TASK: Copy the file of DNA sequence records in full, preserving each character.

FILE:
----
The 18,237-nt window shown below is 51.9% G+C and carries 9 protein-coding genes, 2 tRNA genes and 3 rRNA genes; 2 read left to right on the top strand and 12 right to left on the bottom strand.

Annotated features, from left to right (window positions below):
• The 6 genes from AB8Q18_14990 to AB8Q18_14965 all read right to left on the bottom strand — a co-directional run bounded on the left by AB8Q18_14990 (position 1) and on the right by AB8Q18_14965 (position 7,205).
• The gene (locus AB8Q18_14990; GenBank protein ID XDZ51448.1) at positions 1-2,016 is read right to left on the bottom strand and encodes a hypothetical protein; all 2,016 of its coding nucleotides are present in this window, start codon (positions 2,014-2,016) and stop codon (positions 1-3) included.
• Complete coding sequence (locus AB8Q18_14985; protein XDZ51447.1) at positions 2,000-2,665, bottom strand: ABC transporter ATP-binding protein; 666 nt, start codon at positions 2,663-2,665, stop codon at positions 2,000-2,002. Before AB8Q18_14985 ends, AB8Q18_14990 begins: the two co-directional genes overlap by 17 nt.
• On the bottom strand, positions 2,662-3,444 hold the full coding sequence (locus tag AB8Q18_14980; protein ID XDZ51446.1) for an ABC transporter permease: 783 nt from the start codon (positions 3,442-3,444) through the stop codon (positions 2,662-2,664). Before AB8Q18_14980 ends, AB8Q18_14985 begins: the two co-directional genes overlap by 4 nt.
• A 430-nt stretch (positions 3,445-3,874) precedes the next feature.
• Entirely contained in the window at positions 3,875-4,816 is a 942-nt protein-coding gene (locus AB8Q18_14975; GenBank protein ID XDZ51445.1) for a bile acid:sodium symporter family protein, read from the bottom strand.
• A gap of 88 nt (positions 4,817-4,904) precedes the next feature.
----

The 18,237-nt window shown below is 51.9% G+C and carries 9 protein-coding genes, 2 tRNA genes and 3 rRNA genes; 2 read left to right on the top strand and 12 right to left on the bottom strand.

Annotated features, from left to right (window positions below):
• The 6 genes from AB8Q18_14990 to AB8Q18_14965 all read right to left on the bottom strand — a co-directional run bounded on the left by AB8Q18_14990 (position 1) and on the right by AB8Q18_14965 (position 7,205).
• The gene (locus AB8Q18_14990; GenBank protein ID XDZ51448.1) at positions 1-2,016 is read right to left on the bottom strand and encodes a hypothetical protein; all 2,016 of its coding nucleotides are present in this window, start codon (positions 2,014-2,016) and stop codon (positions 1-3) included.
• Complete coding sequence (locus AB8Q18_14985; protein XDZ51447.1) at positions 2,000-2,665, bottom strand: ABC transporter ATP-binding protein; 666 nt, start codon at positions 2,663-2,665, stop codon at positions 2,000-2,002. Before AB8Q18_14985 ends, AB8Q18_14990 begins: the two co-directional genes overlap by 17 nt.
• On the bottom strand, positions 2,662-3,444 hold the full coding sequence (locus tag AB8Q18_14980; protein ID XDZ51446.1) for an ABC transporter permease: 783 nt from the start codon (positions 3,442-3,444) through the stop codon (positions 2,662-2,664). Before AB8Q18_14980 ends, AB8Q18_14985 begins: the two co-directional genes overlap by 4 nt.
• A 430-nt stretch (positions 3,445-3,874) precedes the next feature.
• Entirely contained in the window at positions 3,875-4,816 is a 942-nt protein-coding gene (locus AB8Q18_14975; GenBank protein ID XDZ51445.1) for a bile acid:sodium symporter family protein, read from the bottom strand.
• A gap of 88 nt (positions 4,817-4,904) precedes the next feature.